The company's geographic concentration offsets to a degree the credit positive
of the company's supply-constrained market focus strategy. 82.5% of same store
NOI in 2011 was derived from the state of California (Fitch rates California's
general obligation bonds 'A-'; Outlook Stable), with 23% of 2011 NOI from San
Diego, 21% from the San Francisco Bay Area, 18% from Orange County, and 15% from
Los Angeles. While BRE's SSNOI performance has been in line with a
market-weighted PPR index, Fitch notes the seismic risks of the state and the
potential for government budget dynamics to pressure property taxes.	
	
The Positive Outlook centers on Fitch's expectation that BRE's credit profile
will improve to be consistent with a 'BBB+' rating, supported by management's
commitment to reduce leverage through equity raises to offset development risks
or should operating fundamentals deteriorate.	
	
Further, BRE continues to access various sources of capital and maintain a
strong liquidity profile. For the period of Jan. 1, 2012 to Dec. 31, 2013, Fitch
calculates that BRE's sources of liquidity (cash, availability under its
unsecured revolving credit facility and projected retained cash flows from
operating activities after dividends and distributions and adjusting for the
company's increased dividend) exceed uses of liquidity (debt maturities and
amortization and projected renewal and replacement capital expenditures) by
3.4x, which is strong for the current 'BBB' rating. Driving the strong liquidity
coverage is BRE's minimal near term maturing debt; the next large debt maturity
is a $300 million unsecured notes maturity in 2017.	
	
In addition, BRE maintains a strong level of unencumbered assets that provides
solid coverage of unsecured debt for the rating category. Fitch calculates that
BRE's ratio of unencumbered operating real estate to net unsecured debt (UAUD),
ranges from 2.4x to 3.2x using a range of capitalization rates with a UAUD
midpoint of 2.7x. This midpoint has improved from 2.4x and 1.9x as of Dec. 31,
2010 and Dec. 31, 2009, respectively, providing increasing cushion to unsecured
bondholders.	
	
The financial covenants in the company's unsecured debt agreements do not limit
BRE's financial flexibility.	
	
The two-notch differential between BRE's IDR and its preferred stock ratings is
consistent with Fitch's criteria for corporate entities with a 'BBB' IDR. Based
on Fitch's report 'Treatment and Notching of Hybrids in Nonfinancial Corporate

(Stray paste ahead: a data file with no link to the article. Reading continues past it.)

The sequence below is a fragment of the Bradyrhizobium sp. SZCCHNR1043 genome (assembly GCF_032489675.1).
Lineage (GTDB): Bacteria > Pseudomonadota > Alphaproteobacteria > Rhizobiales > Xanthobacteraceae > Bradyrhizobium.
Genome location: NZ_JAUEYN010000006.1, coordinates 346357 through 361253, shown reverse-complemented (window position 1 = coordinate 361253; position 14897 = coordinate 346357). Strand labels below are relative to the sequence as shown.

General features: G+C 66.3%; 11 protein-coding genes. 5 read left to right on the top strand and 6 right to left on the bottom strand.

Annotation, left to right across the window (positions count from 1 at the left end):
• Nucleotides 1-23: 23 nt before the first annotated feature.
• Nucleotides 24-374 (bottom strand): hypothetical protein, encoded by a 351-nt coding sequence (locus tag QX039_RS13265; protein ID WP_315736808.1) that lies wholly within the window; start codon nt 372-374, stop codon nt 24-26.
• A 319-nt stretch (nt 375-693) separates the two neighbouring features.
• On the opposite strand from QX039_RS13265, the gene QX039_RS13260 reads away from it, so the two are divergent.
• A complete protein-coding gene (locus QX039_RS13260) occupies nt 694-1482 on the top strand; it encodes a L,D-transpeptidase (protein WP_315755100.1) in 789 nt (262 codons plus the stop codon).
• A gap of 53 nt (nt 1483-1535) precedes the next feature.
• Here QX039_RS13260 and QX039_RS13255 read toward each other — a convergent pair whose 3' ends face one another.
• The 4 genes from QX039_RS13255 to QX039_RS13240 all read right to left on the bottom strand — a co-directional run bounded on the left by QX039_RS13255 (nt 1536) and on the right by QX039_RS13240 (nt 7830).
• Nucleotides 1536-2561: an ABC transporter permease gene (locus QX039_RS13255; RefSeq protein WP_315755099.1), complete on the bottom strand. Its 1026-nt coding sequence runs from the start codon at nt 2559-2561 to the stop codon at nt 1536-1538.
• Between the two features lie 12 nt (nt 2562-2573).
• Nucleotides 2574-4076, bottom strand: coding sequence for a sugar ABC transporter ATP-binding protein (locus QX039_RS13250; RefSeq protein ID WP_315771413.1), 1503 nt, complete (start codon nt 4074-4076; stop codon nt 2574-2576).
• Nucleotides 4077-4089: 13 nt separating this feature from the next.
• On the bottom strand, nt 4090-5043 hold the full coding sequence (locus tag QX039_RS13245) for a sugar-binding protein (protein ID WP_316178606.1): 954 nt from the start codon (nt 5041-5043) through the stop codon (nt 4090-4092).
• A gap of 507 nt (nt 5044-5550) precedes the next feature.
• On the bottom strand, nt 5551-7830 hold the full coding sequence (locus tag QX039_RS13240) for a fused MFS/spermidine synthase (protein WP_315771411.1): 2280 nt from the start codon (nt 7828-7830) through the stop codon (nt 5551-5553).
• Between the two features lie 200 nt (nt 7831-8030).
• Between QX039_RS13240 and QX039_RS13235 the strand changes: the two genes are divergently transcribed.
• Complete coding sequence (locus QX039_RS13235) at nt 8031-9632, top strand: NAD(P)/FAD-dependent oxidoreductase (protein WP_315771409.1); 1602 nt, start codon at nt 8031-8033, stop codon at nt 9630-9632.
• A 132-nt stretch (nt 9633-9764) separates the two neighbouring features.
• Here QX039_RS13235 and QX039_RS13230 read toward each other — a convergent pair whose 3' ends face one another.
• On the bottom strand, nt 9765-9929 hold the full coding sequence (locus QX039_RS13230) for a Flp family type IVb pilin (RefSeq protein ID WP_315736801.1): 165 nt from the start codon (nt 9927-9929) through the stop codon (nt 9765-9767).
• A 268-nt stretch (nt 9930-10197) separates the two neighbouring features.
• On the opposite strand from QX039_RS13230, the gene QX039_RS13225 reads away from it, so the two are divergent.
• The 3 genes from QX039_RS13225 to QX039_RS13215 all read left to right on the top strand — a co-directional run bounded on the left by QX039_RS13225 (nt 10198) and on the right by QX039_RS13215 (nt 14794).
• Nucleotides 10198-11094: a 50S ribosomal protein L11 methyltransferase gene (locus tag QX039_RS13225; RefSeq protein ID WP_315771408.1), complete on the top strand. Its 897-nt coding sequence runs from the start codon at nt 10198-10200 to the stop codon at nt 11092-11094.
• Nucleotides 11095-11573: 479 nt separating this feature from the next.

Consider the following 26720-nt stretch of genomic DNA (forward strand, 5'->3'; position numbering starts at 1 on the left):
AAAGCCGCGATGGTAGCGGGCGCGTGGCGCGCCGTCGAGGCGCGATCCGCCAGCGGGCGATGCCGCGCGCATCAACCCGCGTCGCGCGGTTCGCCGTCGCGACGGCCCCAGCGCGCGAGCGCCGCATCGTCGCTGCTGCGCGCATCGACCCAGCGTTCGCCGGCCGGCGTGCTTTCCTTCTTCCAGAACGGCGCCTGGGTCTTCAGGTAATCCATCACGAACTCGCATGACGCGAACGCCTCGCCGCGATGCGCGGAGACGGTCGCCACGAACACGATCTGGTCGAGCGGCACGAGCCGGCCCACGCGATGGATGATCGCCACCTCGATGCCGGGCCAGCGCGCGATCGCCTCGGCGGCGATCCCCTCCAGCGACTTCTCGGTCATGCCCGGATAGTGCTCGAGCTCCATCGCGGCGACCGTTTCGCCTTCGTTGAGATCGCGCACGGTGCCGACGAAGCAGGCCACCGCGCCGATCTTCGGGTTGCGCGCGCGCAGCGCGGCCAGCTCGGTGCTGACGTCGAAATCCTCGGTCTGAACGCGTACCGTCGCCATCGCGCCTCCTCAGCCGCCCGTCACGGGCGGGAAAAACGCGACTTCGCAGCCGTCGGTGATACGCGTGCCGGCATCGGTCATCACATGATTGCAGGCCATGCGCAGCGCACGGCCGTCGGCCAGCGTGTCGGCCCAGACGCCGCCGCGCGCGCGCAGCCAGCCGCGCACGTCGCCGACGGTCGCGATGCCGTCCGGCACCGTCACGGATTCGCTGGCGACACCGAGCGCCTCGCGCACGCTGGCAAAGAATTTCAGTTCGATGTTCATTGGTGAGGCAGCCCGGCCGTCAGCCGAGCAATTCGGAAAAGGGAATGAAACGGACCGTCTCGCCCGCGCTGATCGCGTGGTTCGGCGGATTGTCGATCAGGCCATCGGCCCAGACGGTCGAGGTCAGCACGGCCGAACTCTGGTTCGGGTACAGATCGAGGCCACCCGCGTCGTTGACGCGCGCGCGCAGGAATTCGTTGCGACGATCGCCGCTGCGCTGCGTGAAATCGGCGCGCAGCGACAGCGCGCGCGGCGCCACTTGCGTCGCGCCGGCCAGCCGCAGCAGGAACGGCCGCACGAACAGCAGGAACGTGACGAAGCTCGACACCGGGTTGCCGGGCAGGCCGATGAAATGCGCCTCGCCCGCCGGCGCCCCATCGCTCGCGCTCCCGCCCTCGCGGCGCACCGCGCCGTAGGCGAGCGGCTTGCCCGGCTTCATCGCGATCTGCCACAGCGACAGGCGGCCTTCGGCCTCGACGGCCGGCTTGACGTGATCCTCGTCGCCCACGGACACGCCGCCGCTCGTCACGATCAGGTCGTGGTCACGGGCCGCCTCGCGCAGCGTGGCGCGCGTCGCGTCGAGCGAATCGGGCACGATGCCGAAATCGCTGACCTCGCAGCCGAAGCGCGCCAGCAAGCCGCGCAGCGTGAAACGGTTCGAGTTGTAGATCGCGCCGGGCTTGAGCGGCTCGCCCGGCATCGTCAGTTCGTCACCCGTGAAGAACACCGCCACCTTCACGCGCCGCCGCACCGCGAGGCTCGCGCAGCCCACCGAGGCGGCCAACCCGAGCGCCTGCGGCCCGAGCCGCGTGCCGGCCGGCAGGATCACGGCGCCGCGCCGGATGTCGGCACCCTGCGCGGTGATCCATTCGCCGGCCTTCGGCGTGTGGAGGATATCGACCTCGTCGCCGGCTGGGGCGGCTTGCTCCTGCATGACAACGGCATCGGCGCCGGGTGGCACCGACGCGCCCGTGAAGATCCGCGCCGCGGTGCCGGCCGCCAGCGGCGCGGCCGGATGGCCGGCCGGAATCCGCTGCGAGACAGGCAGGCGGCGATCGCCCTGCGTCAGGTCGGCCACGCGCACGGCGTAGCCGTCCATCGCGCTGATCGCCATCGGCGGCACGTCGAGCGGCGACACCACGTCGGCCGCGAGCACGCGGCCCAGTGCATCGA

and REIT Credit Analysis', these preferred securities are deeply subordinated
and have loss absorption elements that would likely result in poor recoveries in
the event of a corporate default.	
	
The following factors may result in an upgrade to 'BBB+':	
	
--Leverage, defined as net debt to recurring operating EBITDA, sustaining below
7.0x for several quarters (leverage was 7.0x as of Dec. 31, 2011);	
--Fixed charge coverage sustaining above 2.5x for several quarters (coverage was
2.2x for the year ended Dec. 31, 2011).	
	
The following factors may result in negative momentum on the ratings and/or
Rating Outlook:	
	
--Leverage levels sustaining above 8.0x for several consecutive quarters;	
--Fixed-charge coverage sustaining below 2.0x for several consecutive quarters;	
--If operating fundamentals relapse similar to the environment of 2009 in the
near term, rather than remaining strong.	
	
Additional information is available at 'www.fitchratings.com'. The ratings above
were unsolicited and have been provided by Fitch as a service to investors.	
	
Applicable Criteria and Related Research:	
--Criteria for Rating U.S. Equity REITs and REOCs, Feb. 27, 2012;	
--Treatment and Notching of Hybrids in Nonfinancial Corporates and REIT Credit
Analysis, Dec. 15, 2011;	
--Corporate Rating Methodology, Aug. 12, 2011;	
--Parent and Subsidiary Rating Linkage, Aug. 12, 2011;	
--Recovery Rating and Notching Criteria for REITs, May. 12, 2011.	
	
Applicable Criteria and Related Research:	
Criteria for Rating U.S. Equity REITs and REOCs	
Treatment and Notching of Hybrids in Nonfinancial Corporate and REIT Credit
Analysis	
Corporate Rating Methodology	
Parent and Subsidiary Rating Linkage	
Recovery Rating and Notching Criteria for Equity REITs